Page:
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Marriage or Stanford?

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6 years 6 days ago #90870 by neuromd
butter cookie,

Sorry for not getting back to you - I haven't been checking MomMD much lately because work has been crazy.

My husband is also a physician, and a researcher as well. To try and answer your questions, I should make it clear that my husband never asked me or pressured me to make the choice to stay and do my fellowship at my second-preferred institution. However (probably because he is also academically-minded), he did recognize that my first choice would have been better for me academically, and understood the implications of my choice. I believe he appreciates the "sacrifice" I made (explanation for the quotations in a bit) and I have never had the impression that he feels he deserved it. He would have been supportive if I took the first-choice fellowship position in another city, but like I pointed out before, both of us understood that marriage was not a guarantee with that route, given the uncertainties that accompany a long-distance relationship between two people aggressively pursuing academic careers.

At the time I was at the crossroads for that decision, my then-bf and I had known each other as acquaintances for two years, and we dated for one year after that. We realized we wanted to get married after about 7 months of dating (during that one year). When we got married, we had been in our relationship for two years (so known each other for a total of 4 years by that time).

When face with the decision to “stay back” or leave town, I weighed the options of 1) getting engaged and then married within the next year or so, vs 2) going away for a more academic fellowship for 1 to 3 years and then reassessing the possibility of getting engaged (I would have been 32 at the end of 3 years). This may sound naïve, but I knew he was the man I wanted to marry (and he wanted to marry me), and the choice was clear. So I stayed.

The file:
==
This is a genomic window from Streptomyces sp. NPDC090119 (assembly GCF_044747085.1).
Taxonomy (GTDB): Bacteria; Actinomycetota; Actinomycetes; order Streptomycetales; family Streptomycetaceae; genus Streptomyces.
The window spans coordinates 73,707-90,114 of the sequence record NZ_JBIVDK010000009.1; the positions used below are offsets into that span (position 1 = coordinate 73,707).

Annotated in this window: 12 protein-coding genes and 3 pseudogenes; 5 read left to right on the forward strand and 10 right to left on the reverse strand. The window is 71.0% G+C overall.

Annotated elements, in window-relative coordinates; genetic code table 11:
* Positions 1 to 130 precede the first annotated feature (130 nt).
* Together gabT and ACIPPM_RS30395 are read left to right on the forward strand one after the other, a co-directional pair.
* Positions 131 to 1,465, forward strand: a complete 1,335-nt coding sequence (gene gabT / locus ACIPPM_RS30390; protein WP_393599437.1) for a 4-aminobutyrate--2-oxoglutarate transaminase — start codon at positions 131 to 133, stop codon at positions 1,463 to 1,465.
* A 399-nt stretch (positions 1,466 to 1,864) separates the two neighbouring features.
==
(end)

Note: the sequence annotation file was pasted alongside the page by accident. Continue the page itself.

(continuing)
2009 is the year I made my choice. Today, my husband’s job is insanely busy, and despite his moments of self-doubt, he is doing fairly well for a young investigator trying to break into a cutting edge field. My job can also be insanely busy, but there are times when my schedule is less demanding and more predictable than his. My job is less academic than it could have been, but if I wanted it to be “more academic,” I would have to be more involved in research (read: dependent on grant funding), which would result in both of us being insanely busy, all the time.

Currently, I don’t see the fact of being “less academic” than my husband to be a bad thing. Why? For him, being a physician clinician and researcher is his calling. For me, being a physician clinician or researcher is NOT my calling. I don’t love clinical or academic medicine. Most of the time, I don’t even like it. Some days, I hate it. I am looking to change to something that doesn’t involve the traditional model of clinical practice or clinical research. It took me a few years of soul-searching and experiencing a career in medicine to come to the above realizations. That is why I put the quotations around “sacrifice” – the choice I made felt like a (not small, but not huge) sacrifice back then, but in retrospect, I don’t see it as a sacrifice at all. Knowing what I do now about myself and our marriage, I probably would have been unhappy had I chosen to take my first-choice fellowship (even if we did marry after that). Hindsight is 20/20.

That is my story. I’m not sure if it really answers your questions, or if it even helps you at all. I feel it is important to point out that at no point did I feel pressured in any of my decisions (fellowship and beyond). My then-bf/now-husband has always been supportive of my choices and their potential alternatives – realistic, yes, but always supportive. In the end, I felt the choice was entirely mine, and I believe this is why I did not have feelings of resentment or regret afterwards. As many post-ers have said in this thread - mutual, unconditional support is one of the most important underpinnings of a successful relationship.